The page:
Despite searching for decades, no dinosaur fossils have been discovered in Malaysia. Although countless fossils have been found in Thailand and Laos over the past 40 years, a comparable discovery in Malaysia was expected and eagerly anticipated. Since 2012, University of Malaya palaeontology researchers have been working with local and international partners to find dinosaur fossils in Malaysia.
The first known finding of dinosaur remains in Malaysia was made by a team of geologists and palaeontologists in February 2014. This is the first time that dinosaur remains have been confirmed in Malaysia, and it is thought to be the first time that any Mesozoic terrestrial animals have been discovered. Let’s have a look at some of the dinosaurs that have been discovered in Malaysia, as stated below.
Timeline of dinosaurs in Malaysia
The dinosaur teeth have been identified as being from a spinosaurid theropod, which is a semi-aquatic predatory dinosaur that feeds primarily on fish. The 23-mm-long tooth is thought to have belonged to a spinosaurid, a carnivorous fish-eating dinosaur. According to the researchers, it was discovered in late Mesozoic era sedimentary rock dated between 145 and 75 million years ago.
With its ferocious debut in the film “Jurassic Park III,” and most recently with the new reconstruction “Mr. Big” featured in National Geographic’s October 2014 issue, the Egyptian genus Spinosaurus has become internationally recognised.
In the Malaysian state of Pahang, palaeontologists have unearthed evidence of the presence of another significant dinosaur specimen. Palaeontologists have unearthed a tooth belonging to a dinosaur that was discovered in Malaysia is at least 140 million years old and is a member of a new species within the “bird-hipped” Ornithischian group. Ornithischian, which literally translates as “bird-hipped,” is a significant group of dinosaurs that includes herbivorous dinosaurs like triceratops.
A group of palaeontologists from Malaysia and Japan worked together to uncover the tooth fossil in a sedimentary rock formation. The fossil is 13 millimetres in length (half an inch), and it is 10.5 millimetres wide. It is believed that the Iguanodon, an Ornithischian dinosaur whose bones have been discovered in Cretaceous deposits all over the world, left behind a tooth measuring around 1.3 centimetres in length and two footprints. It was discovered near to the location of the first Malaysian dinosaur fossil – the Spinosaurid dinosaur.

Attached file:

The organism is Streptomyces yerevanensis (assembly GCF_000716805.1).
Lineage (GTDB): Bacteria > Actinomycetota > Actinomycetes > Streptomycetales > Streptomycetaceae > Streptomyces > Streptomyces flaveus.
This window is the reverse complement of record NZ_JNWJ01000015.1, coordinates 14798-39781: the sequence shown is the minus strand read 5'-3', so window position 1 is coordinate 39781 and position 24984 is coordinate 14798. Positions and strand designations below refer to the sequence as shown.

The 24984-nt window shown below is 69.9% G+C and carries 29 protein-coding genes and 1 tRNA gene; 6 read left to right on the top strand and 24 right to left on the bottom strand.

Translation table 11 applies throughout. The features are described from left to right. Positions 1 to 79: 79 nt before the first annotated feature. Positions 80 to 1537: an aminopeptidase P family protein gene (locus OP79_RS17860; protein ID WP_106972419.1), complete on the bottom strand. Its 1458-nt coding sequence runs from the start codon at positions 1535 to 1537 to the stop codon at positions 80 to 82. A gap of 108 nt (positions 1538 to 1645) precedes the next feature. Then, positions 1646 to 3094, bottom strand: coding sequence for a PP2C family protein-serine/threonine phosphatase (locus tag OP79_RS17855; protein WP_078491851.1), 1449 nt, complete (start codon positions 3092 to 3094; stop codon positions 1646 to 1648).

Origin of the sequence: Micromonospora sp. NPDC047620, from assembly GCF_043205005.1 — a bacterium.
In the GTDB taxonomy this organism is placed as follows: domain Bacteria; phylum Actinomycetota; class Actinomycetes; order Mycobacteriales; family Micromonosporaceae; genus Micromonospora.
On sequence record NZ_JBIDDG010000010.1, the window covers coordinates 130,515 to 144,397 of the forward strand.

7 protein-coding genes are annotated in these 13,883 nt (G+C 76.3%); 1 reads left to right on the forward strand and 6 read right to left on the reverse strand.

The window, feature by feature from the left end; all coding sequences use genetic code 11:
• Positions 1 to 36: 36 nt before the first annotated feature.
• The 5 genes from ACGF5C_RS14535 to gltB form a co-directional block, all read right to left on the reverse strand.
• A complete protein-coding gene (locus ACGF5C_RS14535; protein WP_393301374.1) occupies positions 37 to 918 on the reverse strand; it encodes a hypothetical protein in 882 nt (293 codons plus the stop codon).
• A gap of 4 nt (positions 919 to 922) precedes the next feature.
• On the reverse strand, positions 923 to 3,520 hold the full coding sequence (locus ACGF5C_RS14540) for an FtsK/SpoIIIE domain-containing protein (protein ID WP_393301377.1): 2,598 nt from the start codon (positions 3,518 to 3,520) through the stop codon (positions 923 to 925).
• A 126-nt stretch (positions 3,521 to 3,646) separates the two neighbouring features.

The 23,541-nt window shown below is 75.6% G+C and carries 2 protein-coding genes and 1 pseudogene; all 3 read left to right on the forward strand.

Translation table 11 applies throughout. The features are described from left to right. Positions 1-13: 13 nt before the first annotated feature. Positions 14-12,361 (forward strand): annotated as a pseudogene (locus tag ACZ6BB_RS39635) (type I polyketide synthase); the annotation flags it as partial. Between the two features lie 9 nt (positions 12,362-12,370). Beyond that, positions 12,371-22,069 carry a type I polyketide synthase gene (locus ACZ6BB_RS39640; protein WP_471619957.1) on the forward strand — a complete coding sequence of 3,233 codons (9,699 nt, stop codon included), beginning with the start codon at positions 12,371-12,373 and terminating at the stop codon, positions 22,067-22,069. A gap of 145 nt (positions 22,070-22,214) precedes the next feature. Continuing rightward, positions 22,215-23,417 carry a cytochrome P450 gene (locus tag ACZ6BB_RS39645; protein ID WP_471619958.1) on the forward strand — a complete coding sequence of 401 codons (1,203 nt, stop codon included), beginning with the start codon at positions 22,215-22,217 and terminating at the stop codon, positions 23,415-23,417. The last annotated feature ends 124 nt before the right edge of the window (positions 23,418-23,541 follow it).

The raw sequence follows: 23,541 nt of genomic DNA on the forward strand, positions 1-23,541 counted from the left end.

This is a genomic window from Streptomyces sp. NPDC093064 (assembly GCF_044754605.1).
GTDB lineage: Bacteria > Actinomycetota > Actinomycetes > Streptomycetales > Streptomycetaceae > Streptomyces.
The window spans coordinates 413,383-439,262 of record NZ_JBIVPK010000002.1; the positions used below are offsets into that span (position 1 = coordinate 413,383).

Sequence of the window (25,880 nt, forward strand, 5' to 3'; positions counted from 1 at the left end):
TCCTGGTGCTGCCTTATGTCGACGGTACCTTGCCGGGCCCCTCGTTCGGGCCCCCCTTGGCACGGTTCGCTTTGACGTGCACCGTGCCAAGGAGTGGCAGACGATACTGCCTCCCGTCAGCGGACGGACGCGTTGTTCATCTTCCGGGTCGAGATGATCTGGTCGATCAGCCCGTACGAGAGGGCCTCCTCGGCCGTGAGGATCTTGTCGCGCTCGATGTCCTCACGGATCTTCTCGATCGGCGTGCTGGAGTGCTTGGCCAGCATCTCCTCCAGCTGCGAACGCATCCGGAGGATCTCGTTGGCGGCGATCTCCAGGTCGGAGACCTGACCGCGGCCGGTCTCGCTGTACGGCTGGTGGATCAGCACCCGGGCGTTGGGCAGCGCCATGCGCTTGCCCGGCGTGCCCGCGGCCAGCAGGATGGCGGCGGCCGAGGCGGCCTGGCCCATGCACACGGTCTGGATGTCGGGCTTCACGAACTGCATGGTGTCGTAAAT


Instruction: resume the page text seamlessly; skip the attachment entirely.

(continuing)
The first sauropod fossil was found in Malaysia. The fact that huge Sauropod tracks were found on Bukit Panau Hill in Kelantan’s Tanah Merah District shows that dinosaurs lived in the north of Kelantan between 65 and 144 million years ago, most likely during the Cretaceous period.
At least seven of the tracks, which are about 66 cm wide and 72 cm long on average, are about the size of large Cretaceous sauropods. This suggests that the animal was about 22 metres long and 9 metres tall and weighed about 30 to 40 metric tonnes.
According to the current theory, the dinosaur deposit in Malaysia dates back to the Early Cretaceous period. The latest find expands the known distribution of dinosaurs that lived in Asia. The site where the dinosaur fossils were found has been kept secret, and it won’t be revealed until the local government takes the steps needed to protect the area. Also, more dinosaur fossils and fossils of other animals are likely to be found in the old sediments of Malaysia.
Sources:Science Daily, Science Daily, Research Gate,
GIPHY App Key not set. Please check settings